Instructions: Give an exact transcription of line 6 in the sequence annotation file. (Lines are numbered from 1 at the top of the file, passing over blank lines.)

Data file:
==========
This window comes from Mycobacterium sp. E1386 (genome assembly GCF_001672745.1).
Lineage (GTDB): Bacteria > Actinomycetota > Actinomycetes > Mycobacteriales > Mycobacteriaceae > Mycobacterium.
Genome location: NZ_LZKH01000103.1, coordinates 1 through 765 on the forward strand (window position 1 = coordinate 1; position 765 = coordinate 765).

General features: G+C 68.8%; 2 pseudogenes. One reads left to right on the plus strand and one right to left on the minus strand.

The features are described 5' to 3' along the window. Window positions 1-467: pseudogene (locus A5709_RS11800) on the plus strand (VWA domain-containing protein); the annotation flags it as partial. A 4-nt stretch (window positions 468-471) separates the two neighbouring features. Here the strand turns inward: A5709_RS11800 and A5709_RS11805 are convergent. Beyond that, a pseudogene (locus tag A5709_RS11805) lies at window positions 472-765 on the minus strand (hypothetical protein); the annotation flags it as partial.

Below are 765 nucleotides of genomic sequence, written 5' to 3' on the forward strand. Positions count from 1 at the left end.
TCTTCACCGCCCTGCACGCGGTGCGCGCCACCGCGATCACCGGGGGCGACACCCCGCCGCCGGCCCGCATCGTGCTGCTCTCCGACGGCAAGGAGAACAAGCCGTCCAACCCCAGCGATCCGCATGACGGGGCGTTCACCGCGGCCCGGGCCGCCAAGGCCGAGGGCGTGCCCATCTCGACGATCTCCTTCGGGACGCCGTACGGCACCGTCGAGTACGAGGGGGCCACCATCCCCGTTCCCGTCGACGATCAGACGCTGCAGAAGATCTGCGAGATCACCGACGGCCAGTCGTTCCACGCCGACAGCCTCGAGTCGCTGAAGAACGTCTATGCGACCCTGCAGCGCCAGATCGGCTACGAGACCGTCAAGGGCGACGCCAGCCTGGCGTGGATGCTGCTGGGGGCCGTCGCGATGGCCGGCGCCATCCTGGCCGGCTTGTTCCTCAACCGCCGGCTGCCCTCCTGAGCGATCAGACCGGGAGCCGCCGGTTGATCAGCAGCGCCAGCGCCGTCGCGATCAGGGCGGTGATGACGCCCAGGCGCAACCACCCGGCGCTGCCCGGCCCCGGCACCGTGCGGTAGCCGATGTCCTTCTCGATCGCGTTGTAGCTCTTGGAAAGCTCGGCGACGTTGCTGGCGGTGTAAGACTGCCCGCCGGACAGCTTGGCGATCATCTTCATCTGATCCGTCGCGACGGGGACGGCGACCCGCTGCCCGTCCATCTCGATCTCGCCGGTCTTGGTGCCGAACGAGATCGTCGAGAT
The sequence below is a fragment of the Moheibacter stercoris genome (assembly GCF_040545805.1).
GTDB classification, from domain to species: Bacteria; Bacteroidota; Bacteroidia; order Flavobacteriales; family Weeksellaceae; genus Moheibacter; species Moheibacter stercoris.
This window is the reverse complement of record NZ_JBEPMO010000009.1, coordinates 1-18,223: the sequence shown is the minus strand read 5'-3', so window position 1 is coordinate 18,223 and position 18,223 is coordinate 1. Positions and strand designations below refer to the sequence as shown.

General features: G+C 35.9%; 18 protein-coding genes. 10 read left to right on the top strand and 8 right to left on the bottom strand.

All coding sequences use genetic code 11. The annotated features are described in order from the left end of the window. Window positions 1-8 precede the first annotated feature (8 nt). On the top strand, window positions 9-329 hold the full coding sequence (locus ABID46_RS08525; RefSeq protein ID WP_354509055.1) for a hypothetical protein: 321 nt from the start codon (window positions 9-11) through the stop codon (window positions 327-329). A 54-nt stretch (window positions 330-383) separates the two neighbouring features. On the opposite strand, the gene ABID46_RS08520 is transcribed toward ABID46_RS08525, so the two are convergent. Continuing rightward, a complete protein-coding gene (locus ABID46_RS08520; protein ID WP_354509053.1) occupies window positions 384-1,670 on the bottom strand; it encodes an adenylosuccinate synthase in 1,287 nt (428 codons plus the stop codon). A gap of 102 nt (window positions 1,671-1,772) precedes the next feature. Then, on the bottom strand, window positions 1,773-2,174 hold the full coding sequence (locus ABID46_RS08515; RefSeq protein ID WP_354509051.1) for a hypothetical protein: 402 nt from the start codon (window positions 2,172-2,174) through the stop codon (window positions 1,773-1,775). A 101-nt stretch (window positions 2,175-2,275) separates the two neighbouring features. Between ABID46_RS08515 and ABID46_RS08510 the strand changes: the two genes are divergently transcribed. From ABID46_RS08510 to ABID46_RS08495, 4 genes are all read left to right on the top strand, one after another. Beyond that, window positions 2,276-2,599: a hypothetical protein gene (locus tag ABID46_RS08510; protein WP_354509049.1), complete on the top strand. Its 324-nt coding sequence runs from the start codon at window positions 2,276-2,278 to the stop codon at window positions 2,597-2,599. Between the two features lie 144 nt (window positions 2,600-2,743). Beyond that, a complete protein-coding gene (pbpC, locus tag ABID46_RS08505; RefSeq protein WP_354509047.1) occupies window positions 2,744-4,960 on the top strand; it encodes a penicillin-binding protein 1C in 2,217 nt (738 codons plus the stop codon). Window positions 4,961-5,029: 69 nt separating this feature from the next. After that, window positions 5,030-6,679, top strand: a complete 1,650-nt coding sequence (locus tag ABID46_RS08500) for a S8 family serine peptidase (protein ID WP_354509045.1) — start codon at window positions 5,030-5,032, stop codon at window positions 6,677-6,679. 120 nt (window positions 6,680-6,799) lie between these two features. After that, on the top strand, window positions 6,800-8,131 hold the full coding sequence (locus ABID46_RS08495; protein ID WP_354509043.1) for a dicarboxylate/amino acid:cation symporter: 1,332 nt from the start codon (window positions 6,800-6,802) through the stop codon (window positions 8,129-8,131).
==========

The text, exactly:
Below are 765 nucleotides of genomic sequence, written 5' to 3' on the forward strand. Positions count from 1 at the left end.